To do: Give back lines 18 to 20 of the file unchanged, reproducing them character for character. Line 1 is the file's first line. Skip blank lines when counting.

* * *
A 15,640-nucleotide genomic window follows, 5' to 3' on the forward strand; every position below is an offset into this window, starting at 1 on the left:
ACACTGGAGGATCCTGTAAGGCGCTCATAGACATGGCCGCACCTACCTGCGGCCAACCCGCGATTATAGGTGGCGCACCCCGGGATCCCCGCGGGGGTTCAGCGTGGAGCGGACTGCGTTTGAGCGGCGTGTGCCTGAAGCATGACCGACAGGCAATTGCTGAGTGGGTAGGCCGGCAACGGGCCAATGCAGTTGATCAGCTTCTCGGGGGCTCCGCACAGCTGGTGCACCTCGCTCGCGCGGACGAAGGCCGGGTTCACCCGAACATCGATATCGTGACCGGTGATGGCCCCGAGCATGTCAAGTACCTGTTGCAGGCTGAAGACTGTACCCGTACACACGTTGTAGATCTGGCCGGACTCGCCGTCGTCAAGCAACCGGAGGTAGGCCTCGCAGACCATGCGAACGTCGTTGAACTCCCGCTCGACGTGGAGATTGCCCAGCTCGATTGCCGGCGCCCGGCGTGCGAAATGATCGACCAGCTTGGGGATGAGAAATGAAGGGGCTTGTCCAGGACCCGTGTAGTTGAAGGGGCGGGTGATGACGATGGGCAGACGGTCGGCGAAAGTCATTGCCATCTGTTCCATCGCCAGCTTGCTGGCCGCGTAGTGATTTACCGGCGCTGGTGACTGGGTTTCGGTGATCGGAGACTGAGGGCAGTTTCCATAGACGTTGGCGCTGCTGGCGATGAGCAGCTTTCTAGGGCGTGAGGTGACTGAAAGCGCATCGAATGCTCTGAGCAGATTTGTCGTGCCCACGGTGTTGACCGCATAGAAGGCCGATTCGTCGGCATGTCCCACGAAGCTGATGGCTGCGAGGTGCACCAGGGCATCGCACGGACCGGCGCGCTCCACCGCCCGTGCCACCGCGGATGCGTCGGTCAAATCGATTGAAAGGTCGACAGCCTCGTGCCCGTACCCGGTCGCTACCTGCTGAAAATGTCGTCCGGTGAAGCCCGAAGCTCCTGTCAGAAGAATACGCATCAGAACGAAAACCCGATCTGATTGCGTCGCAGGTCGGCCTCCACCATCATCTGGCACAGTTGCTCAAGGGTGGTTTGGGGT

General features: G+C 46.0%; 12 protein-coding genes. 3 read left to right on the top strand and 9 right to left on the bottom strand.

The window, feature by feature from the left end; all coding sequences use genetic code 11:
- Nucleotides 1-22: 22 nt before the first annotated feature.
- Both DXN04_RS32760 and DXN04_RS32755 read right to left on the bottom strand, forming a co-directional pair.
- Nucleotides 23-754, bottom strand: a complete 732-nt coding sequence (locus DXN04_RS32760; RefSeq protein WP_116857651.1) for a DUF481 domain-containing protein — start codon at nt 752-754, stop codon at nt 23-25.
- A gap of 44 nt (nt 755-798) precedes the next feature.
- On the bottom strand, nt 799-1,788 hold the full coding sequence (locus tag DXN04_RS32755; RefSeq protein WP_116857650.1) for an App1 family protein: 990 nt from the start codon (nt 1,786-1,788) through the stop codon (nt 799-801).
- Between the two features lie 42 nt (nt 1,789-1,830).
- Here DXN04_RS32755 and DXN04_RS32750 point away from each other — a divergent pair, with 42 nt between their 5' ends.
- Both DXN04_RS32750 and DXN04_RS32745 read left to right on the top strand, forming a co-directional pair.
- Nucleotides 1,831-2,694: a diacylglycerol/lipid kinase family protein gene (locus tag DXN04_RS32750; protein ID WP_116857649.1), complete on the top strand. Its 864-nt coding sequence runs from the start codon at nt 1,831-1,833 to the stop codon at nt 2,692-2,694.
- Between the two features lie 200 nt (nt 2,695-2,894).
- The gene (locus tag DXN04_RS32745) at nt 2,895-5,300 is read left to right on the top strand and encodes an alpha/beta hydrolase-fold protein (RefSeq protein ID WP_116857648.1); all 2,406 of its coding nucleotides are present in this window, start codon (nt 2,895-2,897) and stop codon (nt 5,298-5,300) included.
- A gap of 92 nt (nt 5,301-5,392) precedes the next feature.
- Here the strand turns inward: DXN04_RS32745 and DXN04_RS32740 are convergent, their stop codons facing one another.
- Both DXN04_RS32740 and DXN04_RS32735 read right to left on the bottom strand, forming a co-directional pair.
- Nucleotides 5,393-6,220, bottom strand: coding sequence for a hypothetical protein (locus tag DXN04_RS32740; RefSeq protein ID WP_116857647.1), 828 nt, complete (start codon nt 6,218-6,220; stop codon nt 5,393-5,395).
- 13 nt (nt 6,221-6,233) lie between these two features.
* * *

- Both DXN04_RS32740 and DXN04_RS32735 read right to left on the bottom strand, forming a co-directional pair.
- Nucleotides 5,393-6,220, bottom strand: coding sequence for a hypothetical protein (locus tag DXN04_RS32740; RefSeq protein ID WP_116857647.1), 828 nt, complete (start codon nt 6,218-6,220; stop codon nt 5,393-5,395).
- 13 nt (nt 6,221-6,233) lie between these two features.